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SF's Converse Store Opens Friday Feat. Custom Kicks, Local Art

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Photos by Robyn Hagan Cain
Photos by Robyn Hagan Cain

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The new Converse store at 838 Market Street opens tomorrow, it's the largest Converse retail space in the country, and it's a whimsical wonderland for sneaker-loving creative types. There's the standard Converse rainbow of colorful kicks and laces, the full range of higher-end products like the John Varvatos leather sneaks, and—the pièce de résistance—the customization center. What's that you say? You want your Chuck Taylors decked out with polka dots or sea monsters or your own art work? Converse will print 'em up in about 30 minutes (no extra charge!), and send you off with a metaphorical mic drop. Because it's just that badass.

Jon Tappan, general merchandise manager for direct to consumer, gave us a sneak peek at the new digs this week, and we have to admit that the space is impressive. The Market Street outpost may be the brand's fifth stand alone store in the U.S., but it's the biggest Converse retail space in the world. And it's more than a standard retail outlet; it's a big ol' sappy love letter to San Francisco culture, replete with murals from local artists, affirmation-emblazoned seating, and a performance space where Bay Area musicians can rock out.

The 8,500 square foot store has an industrial feel, with exposed concrete floors and wood-and-steel displays. If Portland's motto is "Put a bird on it," Converse's San Francisco response is "Put graffiti on it." Every surface—from walls to ceilings to seating—is covered with art.

That philosophy extends to the dedicated art space upstairs in the Ellis Room, where two large works and 12 pairs of hand-painted shoes by local artist Andrew Schoultz are on display. (Each pair of Schoultz-designed sneakers is one-of-a-kind, and will sell for $400. Proceeds will go to the Precita Eyes Muralists.) Next to Schoultz's work, shoppers can check out a second installation by local photographer Andrew Paynter.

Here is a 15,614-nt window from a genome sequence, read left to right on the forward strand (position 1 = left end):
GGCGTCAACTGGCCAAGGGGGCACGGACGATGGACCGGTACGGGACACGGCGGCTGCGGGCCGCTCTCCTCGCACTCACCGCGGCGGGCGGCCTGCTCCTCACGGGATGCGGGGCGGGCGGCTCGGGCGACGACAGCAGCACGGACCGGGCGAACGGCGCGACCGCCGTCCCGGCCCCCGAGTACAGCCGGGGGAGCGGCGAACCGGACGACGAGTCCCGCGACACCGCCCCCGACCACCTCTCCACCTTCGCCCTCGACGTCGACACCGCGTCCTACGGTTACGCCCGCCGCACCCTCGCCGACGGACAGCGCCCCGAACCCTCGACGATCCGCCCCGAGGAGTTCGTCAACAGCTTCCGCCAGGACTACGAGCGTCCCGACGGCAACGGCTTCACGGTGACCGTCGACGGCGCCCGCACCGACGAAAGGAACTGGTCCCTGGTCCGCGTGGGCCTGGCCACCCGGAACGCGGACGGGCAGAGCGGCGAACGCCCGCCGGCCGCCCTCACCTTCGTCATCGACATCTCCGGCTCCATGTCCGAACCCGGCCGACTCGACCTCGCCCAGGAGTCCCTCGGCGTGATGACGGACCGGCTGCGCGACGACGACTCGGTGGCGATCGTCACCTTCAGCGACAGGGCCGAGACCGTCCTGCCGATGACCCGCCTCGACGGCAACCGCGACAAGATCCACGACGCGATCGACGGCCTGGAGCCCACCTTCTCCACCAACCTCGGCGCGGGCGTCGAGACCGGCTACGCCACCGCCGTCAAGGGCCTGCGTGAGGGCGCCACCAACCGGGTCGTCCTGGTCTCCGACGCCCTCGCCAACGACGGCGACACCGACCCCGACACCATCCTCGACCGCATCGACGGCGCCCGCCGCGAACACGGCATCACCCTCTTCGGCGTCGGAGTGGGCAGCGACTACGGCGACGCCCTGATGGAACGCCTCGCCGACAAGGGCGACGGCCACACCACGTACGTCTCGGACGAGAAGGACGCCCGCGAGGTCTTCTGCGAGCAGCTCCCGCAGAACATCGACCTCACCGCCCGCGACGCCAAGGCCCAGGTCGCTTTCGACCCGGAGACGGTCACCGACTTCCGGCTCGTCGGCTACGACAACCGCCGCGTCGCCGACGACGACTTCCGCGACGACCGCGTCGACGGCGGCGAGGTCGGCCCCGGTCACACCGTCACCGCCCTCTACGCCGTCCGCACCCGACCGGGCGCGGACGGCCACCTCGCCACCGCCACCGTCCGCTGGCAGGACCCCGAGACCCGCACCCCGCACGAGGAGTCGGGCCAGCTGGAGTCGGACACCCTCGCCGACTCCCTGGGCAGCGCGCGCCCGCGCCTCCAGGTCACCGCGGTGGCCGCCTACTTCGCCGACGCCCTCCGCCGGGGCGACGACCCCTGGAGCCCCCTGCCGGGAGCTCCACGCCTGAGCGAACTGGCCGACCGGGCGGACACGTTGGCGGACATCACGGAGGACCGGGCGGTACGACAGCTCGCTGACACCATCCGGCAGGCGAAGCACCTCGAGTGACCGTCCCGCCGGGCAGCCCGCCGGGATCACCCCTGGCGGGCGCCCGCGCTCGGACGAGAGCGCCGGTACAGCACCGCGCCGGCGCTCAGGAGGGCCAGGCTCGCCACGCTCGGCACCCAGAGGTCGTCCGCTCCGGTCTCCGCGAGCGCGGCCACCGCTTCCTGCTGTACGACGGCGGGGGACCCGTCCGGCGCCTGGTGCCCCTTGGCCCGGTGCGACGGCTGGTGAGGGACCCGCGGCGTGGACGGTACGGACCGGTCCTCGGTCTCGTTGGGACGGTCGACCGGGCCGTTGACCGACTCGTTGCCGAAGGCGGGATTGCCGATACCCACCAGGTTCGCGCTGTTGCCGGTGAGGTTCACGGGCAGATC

But enough about art. You want to know what you can buy.

On the main floor, you'll find menswear, the Chuck Taylor wall, and a customizing station. Good news for fans of the brand's fancier offerings: This store will have the largest selection of Converse's premium merchandise, like the previously-mentioned John Varvatos designs. The clothing assortment, while not as fashion-forward as a pair of Varvatos Chucks, is what you would expect from Converse: skater/rocker influenced tees and hoodies, with jeans and casual plaid shirts rounding out the mix.

Women and children have to head to the second level for apparel, and can gawk at the reclaimed-sneaker chandelier along the way. Judging from the apparel on the second level, the Converse woman sports a message tee under a washed-leather jacket with a pair of skinny moto-jeans. (Both the t-shirts and the leather are incredibly soft, and worth petting.) The kids' selection—multi-tongued sneakers with contrasting lacing grommets, Dr. Seuss-themed shoes, and brightly-colored letterman jackets—is machine-washable and adorable.

The highlight of the store for any true Converse fan will be the customization lab. Sidle up to the design bar and a trained artist can help you design your own sneakers (or tee or tote). You can either use the design options that Converse has created (thousands of patterns, fonts, and images), or bring in your own artwork. The limitations on your self-submitted artwork are reasonable: It can't be mean, and it must be your own design. (Sadly, this means that we weren't able to customize the Chucks they gave us with our favorite Mean Girls quote, "Don't let the haters stop you from doin' your thang.") Staffers can finish off your shoes with the grommets, studs, and laces of your choice.

Based on the two dozen shoppers who security turned away during the press preview, we expect a spectacle when Converse officially opens on Friday. A graffiti-bedecked, rock-n-roll spectacle.Robyn Hagan Cain



· Converse Store Opening This Summer in San Francisco [Racked SF]
· The Glam Converse Devotee Whose Feet Are Comfier Than Yours [Racked SF]